France / 95 minutes / bw / Memnon, Alliance Générale de Distribution Cinématographique Dir: Henri Decoin Pr: Henri Lavorel Scr: Jacques Robert, Henri Decoin, François Boyer Story: La Machination (1951) by Jacques Robert Cine: Michel Kelber Cast: Raymond Rouleau, Jeanne Moreau, Raymond Pellegrin, Etchika Choureau, Marcel André, Claude Borelli, Jacques Charron (i.e., Jacques Charon), Paul Demange, Louis de Funes, Robert Hirsch, Jean-Louis Le Goff, Jean Olivier, Renée Passeur, Paul Azaïs, Guy Pierrauld, Raoul, Roger Saget, Jean Hébey.
A movie that doesn’t seem to know quite what it wants to be—a lighthearted crime comedy or a darker tale of betrayal and detection—and that thus finds itself oscillating between the two styles.
In Paris, the next production of the Théâtre Paul Rémi is to be a manifestly dire musical, based on Greek myth, called Rendez-Vous sur l’Olympe, directed by Mickaël Pakévitch (Hirsch), who just happens to be romantically involved with one of the production’s stars, Jany Noël (Borelli).
Etchika Choureau as Marie.
A few days before opening night, however, the theater’s angel, Bazine, falls to his death from a high catwalk over the stage, and the obvious suspect is the theater’s co-owner, Paul Rémi (Rouleau), who was up there with him. Paul’s guilt seems even more probable when it’s announced Bazine’s will has bequeathed to him all the deceased’s shares in the enterprise.
Paul’s wife Mona (Moreau) vows to stick with him through thick and thin, and, as l’Inspecteur Gosset (André) begins to tighten the net around him, spirits him away to a mental hospital, where he can lurk in confidential safety.
Raymond Rouleau as Paul Rémi.
Jeanne Moreau as Mona Rémi.
Paul’s absence gives Mona the chance to run the theater, a job we already realize she’s perhaps better equipped to do than Paul himself. She revels in the role, which makes her all the more susceptible to the claim of Paul’s sinister-seeming secretary, Andrieux (Pellegrin), that he saw Paul push Bazine to his death; it also makes her susceptible to Andrieux’s advances.
The person who believes absolutely in Paul’s innocence is the theater’s typist, Marie (Choureau), who loves him not-so-secretly and will risk her neck to save him, if need be. And—no surprises here—she succeeds.
Raymond Pellegrin as Andrieux.
All through the movie, events are occasionally interrupted by a clownish little man, Émile Carcassone (Demange), who keeps requesting a few moments with Paul and who keeps getting rebuffed. No cigar for guessing that, had people listened to Carcassone in the first place, the plot need never have happened.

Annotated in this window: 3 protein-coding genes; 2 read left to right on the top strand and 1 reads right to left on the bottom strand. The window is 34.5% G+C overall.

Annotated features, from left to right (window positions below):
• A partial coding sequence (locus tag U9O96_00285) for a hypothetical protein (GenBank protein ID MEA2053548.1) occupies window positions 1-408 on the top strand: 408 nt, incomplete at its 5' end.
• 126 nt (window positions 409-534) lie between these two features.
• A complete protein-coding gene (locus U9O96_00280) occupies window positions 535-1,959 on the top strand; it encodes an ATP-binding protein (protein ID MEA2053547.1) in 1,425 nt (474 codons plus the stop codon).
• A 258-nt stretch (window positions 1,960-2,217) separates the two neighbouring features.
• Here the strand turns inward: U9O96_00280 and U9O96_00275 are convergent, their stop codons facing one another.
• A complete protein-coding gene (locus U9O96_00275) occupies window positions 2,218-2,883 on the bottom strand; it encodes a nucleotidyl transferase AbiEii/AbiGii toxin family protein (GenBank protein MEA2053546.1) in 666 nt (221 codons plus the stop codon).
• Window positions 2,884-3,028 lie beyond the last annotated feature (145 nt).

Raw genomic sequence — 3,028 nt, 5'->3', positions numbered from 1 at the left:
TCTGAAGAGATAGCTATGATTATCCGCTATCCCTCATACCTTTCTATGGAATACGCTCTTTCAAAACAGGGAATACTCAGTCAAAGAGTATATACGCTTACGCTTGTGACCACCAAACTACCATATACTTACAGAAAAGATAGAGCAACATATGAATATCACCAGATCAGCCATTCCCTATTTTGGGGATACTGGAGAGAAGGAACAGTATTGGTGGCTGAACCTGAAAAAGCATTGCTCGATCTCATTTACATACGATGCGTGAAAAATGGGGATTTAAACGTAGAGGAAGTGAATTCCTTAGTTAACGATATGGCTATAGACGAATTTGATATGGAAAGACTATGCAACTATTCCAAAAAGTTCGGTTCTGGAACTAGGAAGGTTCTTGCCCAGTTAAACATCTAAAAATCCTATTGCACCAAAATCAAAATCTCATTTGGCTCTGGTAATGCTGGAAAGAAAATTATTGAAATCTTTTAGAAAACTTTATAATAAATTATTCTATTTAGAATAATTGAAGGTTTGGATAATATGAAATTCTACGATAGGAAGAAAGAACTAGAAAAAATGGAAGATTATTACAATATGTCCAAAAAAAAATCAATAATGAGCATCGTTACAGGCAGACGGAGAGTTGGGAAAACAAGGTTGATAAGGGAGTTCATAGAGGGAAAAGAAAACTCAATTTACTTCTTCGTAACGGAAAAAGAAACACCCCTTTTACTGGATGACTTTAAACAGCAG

Marcel André as l’Inspecteur Gosset.
For about the first forty minutes or so of Les Intrigantes we’re in comedy territory: this is the kind of stuff that Henri-Georges Clouzot used to do so well when he wasn’t creeping us out with his noir. In the rehearsals, Antonio Roncia (Charon), playing Pan, objects strongly that the nymph scripted to kiss him “voraciously” is female. The troupe of dancing nymphs are later told by Pakévitch that they have “asses to die for—so show them.” Politically incorrect jokes today, no doubt, but we’re watching a story set in the mid-1950s and, anyway, they’re still funny.
Claude Borelli as Jany Noël and Robert Hirsch as Mickaël Pakévitch.
There’s some other political incorrectness here, though, notably concerning the treatment of women, that ain’t so goddam funny.
And there are darker undertones to the tale, and these emerge in the next portion of the movie. Yes, it’s clear Andrieux is informing the cops because he’d like Paul to be convicted so that he, Andrieux, could have Mona. But is he inventing things or is he, even if malicious, an honest witness? It’s never made explicit how much Mona has acceded to Andrieux’s, um, requests, and if she’s gone as however far she’s gone because she’s stringing Andrieux along for love of Paul or (far more likely, the movie suggests) in pursuit of her own ambition to be the greatest theater director in Paris—an ambition, it’s made plain, she could very well realize, but also one that chauvinist Paul resents as something of an offense against nature.
Roger Saget as Damien.
Besides, what are we to make of Marie? She’s lovely and she’s personable but she’s a very great deal younger than Paul and also in so many ways a pain in the ass: by the end of the movie Paul must decide which among these are, so to speak, the dominant traits. There’s a sense that this was true of Etchika Choureau in real life, too: Like Grace Kelly, she threw over her movie career for a royal prince, in this instance Hassan II of Morocco, but the romance petered out and with it the career. (Or maybe it didn’t. Although Choureau married elsewhere, she and her husband remained suspiciously close to Hassan, turning a blind eye to the repressions he enacted upon his luckless subjects.) By then she’d done a couple of movies in Hollywood, but that foray had likewise come to nothing.
Renée Passeur, as Mme Marcange and Louis de Funes as Marcange.
I could see an awful lot wrong with Les Intrigantes, mostly in connection with that uncertainty of intent and tone—and it’s a good idea not to think too hard about the sexual politics expressed in the movie—but at the same time I found myself thoroughly engaged with it. Even the smaller parts, like those of playwright Marcange (de Funes) and his wife (Passeur), or Paul’s lecherous lawyer Damien (Saget)—Nymphs? Gimme more!—are splendidly realized, and there was lots of laughter to be had amid the occasional poignancies. If you leave your twenty-first-century preconceptions at the door there’s a great deal of enjoyment to be had here. If you found you had difficulty leaving those behind, I could understand that, too.